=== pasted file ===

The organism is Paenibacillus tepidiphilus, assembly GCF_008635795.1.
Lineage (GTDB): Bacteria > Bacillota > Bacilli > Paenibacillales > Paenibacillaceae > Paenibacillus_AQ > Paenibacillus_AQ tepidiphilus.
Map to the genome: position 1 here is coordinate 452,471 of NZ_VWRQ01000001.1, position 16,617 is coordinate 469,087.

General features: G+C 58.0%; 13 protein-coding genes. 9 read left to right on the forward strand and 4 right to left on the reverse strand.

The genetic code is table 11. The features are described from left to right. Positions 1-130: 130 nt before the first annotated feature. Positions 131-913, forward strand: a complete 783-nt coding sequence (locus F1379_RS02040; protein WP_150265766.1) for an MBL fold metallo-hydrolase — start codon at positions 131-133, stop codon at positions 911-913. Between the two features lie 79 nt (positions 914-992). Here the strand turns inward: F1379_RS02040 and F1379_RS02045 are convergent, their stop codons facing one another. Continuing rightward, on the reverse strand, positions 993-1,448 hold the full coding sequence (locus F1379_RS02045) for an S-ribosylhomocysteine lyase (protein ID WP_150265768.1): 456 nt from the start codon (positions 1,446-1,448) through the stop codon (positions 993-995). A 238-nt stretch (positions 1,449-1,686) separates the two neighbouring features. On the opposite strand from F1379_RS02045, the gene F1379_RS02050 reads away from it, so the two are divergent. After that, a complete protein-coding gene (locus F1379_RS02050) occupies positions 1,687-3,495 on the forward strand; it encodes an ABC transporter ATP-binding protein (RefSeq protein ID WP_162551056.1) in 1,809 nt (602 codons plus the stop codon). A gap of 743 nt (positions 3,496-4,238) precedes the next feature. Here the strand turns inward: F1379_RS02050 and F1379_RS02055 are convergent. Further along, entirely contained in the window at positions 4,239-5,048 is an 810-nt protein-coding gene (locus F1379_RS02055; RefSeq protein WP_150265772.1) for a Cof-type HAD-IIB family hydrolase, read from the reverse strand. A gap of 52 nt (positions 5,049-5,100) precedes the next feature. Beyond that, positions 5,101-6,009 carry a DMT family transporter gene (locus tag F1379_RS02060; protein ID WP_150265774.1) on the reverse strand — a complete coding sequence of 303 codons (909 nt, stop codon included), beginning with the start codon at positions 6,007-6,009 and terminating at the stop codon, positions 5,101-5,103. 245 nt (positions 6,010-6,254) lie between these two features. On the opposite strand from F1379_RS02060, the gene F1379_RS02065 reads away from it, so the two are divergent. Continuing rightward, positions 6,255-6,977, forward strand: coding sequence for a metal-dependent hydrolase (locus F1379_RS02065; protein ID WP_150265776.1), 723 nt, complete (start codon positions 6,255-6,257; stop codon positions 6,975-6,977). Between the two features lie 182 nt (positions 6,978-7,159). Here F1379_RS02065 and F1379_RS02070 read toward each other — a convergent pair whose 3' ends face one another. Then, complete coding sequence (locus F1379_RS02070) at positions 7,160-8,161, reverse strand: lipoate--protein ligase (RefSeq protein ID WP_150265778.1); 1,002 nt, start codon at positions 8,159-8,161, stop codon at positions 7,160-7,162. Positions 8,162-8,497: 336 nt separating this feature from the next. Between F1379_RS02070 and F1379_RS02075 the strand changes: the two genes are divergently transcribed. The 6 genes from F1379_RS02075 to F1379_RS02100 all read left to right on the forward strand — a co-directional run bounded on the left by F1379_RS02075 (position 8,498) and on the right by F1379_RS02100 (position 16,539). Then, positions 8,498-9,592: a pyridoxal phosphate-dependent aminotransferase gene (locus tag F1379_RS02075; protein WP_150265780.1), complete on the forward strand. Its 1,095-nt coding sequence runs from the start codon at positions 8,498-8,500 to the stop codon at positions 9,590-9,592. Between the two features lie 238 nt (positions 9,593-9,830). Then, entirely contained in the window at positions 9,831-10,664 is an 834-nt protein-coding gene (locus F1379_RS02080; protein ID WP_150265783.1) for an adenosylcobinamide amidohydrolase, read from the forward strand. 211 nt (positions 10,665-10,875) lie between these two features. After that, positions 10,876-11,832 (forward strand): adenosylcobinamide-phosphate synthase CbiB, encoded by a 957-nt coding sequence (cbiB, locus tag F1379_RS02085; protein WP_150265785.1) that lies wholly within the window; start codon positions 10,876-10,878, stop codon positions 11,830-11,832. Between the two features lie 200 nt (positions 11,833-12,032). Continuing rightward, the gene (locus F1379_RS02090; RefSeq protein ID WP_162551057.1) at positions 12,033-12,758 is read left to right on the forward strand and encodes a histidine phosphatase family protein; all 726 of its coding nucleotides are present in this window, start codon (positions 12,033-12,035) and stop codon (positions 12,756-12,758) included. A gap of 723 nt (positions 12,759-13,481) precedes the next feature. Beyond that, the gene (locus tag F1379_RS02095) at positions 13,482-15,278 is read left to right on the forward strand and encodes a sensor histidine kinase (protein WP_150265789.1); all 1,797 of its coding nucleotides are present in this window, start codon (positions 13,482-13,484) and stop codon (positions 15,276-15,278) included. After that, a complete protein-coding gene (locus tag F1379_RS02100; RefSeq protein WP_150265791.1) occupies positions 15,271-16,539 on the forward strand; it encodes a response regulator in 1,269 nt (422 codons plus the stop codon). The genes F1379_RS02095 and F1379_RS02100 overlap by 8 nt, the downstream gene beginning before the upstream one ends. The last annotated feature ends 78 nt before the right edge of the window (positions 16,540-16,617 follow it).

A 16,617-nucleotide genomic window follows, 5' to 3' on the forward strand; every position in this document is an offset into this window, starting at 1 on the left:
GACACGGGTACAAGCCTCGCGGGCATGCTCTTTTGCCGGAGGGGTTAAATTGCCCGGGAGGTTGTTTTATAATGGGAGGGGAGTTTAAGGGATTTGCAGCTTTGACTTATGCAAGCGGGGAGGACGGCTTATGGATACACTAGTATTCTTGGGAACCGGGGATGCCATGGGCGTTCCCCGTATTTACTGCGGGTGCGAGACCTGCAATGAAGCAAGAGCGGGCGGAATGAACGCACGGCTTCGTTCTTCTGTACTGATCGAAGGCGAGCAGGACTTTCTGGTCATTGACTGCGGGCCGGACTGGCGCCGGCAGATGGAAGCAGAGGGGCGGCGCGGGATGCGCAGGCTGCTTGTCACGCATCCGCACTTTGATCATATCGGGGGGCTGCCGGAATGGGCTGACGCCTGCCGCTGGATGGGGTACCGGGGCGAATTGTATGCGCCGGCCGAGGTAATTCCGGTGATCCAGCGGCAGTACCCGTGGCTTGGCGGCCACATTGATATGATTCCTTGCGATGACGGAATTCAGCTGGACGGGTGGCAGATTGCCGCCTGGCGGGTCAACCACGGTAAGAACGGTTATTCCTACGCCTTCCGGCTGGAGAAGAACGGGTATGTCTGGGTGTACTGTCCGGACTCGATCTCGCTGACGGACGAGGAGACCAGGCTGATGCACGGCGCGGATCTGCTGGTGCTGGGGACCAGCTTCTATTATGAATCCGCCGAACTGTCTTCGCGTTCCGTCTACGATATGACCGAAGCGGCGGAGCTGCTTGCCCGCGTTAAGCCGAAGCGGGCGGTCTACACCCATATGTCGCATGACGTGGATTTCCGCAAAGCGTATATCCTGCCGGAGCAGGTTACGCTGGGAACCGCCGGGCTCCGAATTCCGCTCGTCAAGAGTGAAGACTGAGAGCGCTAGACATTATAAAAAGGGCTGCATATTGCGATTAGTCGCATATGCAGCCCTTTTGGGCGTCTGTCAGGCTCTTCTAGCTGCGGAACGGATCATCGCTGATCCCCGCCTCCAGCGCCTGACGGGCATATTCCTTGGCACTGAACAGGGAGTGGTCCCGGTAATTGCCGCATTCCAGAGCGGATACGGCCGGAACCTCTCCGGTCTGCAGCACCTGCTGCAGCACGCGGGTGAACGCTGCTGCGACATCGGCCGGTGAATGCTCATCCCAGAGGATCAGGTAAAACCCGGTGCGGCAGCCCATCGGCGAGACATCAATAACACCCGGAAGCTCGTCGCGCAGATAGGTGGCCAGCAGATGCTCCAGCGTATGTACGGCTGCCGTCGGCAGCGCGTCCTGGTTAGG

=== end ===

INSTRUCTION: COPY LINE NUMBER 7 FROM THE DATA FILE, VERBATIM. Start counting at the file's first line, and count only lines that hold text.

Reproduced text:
GACACGGGTACAAGCCTCGCGGGCATGCTCTTTTGCCGGAGGGGTTAAATTGCCCGGGAGGTTGTTTTATAATGGGAGGGGAGTTTAAGGGATTTGCAGCTTTGACTTATGCAAGCGGGGAGGACGGCTTATGGATACACTAGTATTCTTGGGAACCGGGGATGCCATGGGCGTTCCCCGTATTTACTGCGGGTGCGAGACCTGCAATGAAGCAAGAGCGGGCGGAATGAACGCACGGCTTCGTTCTTCTGTACTGATCGAAGGCGAGCAGGACTTTCTGGTCATTGACTGCGGGCCGGACTGGCGCCGGCAGATGGAAGCAGAGGGGCGGCGCGGGATGCGCAGGCTGCTTGTCACGCATCCGCACTTTGATCATATCGGGGGGCTGCCGGAATGGGCTGACGCCTGCCGCTGGATGGGGTACCGGGGCGAATTGTATGCGCCGGCCGAGGTAATTCCGGTGATCCAGCGGCAGTACCCGTGGCTTGGCGGCCACATTGATATGATTCCTTGCGATGACGGAATTCAGCTGGACGGGTGGCAGATTGCCGCCTGGCGGGTCAACCACGGTAAGAACGGTTATTCCTACGCCTTCCGGCTGGAGAAGAACGGGTATGTCTGGGTGTACTGTCCGGACTCGATCTCGCTGACGGACGAGGAGACCAGGCTGATGCACGGCGCGGATCTGCTGGTGCTGGGGACCAGCTTCTATTATGAATCCGCCGAACTGTCTTCGCGTTCCGTCTACGATATGACCGAAGCGGCGGAGCTGCTTGCCCGCGTTAAGCCGAAGCGGGCGGTCTACACCCATATGTCGCATGACGTGGATTTCCGCAAAGCGTATATCCTGCCGGAGCAGGTTACGCTGGGAACCGCCGGGCTCCGAATTCCGCTCGTCAAGAGTGAAGACTGAGAGCGCTAGACATTATAAAAAGGGCTGCATATTGCGATTAGTCGCATATGCAGCCCTTTTGGGCGTCTGTCAGGCTCTTCTAGCTGCGGAACGGATCATCGCTGATCCCCGCCTCCAGCGCCTGACGGGCATATTCCTTGGCACTGAACAGGGAGTGGTCCCGGTAATTGCCGCATTCCAGAGCGGATACGGCCGGAACCTCTCCGGTCTGCAGCACCTGCTGCAGCACGCGGGTGAACGCTGCTGCGACATCGGCCGGTGAATGCTCATCCCAGAGGATCAGGTAAAACCCGGTGCGGCAGCCCATCGGCGAGACATCAATAACACCCGGAAGCTCGTCGCGCAGATAGGTGGCCAGCAGATGCTCCAGCGTATGTACGGCTGCCGTCGGCAGCGCGTCCTGGTTAGG